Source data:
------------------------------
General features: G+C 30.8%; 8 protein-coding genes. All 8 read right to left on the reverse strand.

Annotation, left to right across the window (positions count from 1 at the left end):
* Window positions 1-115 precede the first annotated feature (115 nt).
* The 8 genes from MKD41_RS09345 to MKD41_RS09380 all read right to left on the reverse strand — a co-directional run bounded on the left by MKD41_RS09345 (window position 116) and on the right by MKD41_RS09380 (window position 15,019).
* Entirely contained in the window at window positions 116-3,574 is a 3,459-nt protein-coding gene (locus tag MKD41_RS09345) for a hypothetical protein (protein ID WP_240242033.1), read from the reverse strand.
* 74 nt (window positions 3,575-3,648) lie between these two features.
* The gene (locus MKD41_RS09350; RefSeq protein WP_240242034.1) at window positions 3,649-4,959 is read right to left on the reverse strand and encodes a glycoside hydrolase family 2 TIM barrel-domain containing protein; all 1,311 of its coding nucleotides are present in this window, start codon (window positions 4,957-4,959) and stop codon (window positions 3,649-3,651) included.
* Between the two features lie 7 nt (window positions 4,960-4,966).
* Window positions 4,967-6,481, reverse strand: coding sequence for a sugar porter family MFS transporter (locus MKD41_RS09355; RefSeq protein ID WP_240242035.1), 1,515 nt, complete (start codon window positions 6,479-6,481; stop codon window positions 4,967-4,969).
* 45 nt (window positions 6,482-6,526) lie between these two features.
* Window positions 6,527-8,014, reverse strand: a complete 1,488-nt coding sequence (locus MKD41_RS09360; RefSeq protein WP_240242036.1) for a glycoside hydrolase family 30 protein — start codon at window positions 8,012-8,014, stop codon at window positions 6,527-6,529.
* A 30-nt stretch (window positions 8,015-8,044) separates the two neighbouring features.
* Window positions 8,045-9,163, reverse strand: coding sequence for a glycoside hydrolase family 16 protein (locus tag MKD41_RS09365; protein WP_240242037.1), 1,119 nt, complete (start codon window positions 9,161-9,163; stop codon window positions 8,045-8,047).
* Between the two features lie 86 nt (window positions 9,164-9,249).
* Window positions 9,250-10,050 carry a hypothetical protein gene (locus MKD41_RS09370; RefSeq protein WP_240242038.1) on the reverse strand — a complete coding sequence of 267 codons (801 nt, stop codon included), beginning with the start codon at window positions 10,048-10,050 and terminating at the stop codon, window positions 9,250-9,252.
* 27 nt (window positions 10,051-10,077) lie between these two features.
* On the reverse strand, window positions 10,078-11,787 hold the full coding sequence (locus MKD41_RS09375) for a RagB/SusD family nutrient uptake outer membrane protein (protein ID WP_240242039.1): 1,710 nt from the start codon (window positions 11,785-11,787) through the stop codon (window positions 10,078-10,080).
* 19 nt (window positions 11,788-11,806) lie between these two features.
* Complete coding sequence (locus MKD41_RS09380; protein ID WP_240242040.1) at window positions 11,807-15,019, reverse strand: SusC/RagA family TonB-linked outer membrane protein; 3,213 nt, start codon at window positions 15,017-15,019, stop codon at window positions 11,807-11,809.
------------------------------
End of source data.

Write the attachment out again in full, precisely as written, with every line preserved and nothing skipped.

General features: G+C 30.8%; 8 protein-coding genes. All 8 read right to left on the reverse strand.

Annotation, left to right across the window (positions count from 1 at the left end):
* Window positions 1-115 precede the first annotated feature (115 nt).
* The 8 genes from MKD41_RS09345 to MKD41_RS09380 all read right to left on the reverse strand — a co-directional run bounded on the left by MKD41_RS09345 (window position 116) and on the right by MKD41_RS09380 (window position 15,019).
* Entirely contained in the window at window positions 116-3,574 is a 3,459-nt protein-coding gene (locus tag MKD41_RS09345) for a hypothetical protein (protein ID WP_240242033.1), read from the reverse strand.
* 74 nt (window positions 3,575-3,648) lie between these two features.
* The gene (locus MKD41_RS09350; RefSeq protein WP_240242034.1) at window positions 3,649-4,959 is read right to left on the reverse strand and encodes a glycoside hydrolase family 2 TIM barrel-domain containing protein; all 1,311 of its coding nucleotides are present in this window, start codon (window positions 4,957-4,959) and stop codon (window positions 3,649-3,651) included.
* Between the two features lie 7 nt (window positions 4,960-4,966).
* Window positions 4,967-6,481, reverse strand: coding sequence for a sugar porter family MFS transporter (locus MKD41_RS09355; RefSeq protein ID WP_240242035.1), 1,515 nt, complete (start codon window positions 6,479-6,481; stop codon window positions 4,967-4,969).
* 45 nt (window positions 6,482-6,526) lie between these two features.
* Window positions 6,527-8,014, reverse strand: a complete 1,488-nt coding sequence (locus MKD41_RS09360; RefSeq protein WP_240242036.1) for a glycoside hydrolase family 30 protein — start codon at window positions 8,012-8,014, stop codon at window positions 6,527-6,529.
* A 30-nt stretch (window positions 8,015-8,044) separates the two neighbouring features.
* Window positions 8,045-9,163, reverse strand: coding sequence for a glycoside hydrolase family 16 protein (locus tag MKD41_RS09365; protein WP_240242037.1), 1,119 nt, complete (start codon window positions 9,161-9,163; stop codon window positions 8,045-8,047).
* Between the two features lie 86 nt (window positions 9,164-9,249).
* Window positions 9,250-10,050 carry a hypothetical protein gene (locus MKD41_RS09370; RefSeq protein WP_240242038.1) on the reverse strand — a complete coding sequence of 267 codons (801 nt, stop codon included), beginning with the start codon at window positions 10,048-10,050 and terminating at the stop codon, window positions 9,250-9,252.
* 27 nt (window positions 10,051-10,077) lie between these two features.
* On the reverse strand, window positions 10,078-11,787 hold the full coding sequence (locus MKD41_RS09375) for a RagB/SusD family nutrient uptake outer membrane protein (protein ID WP_240242039.1): 1,710 nt from the start codon (window positions 11,785-11,787) through the stop codon (window positions 10,078-10,080).
* 19 nt (window positions 11,788-11,806) lie between these two features.
* Complete coding sequence (locus MKD41_RS09380; protein ID WP_240242040.1) at window positions 11,807-15,019, reverse strand: SusC/RagA family TonB-linked outer membrane protein; 3,213 nt, start codon at window positions 15,017-15,019, stop codon at window positions 11,807-11,809.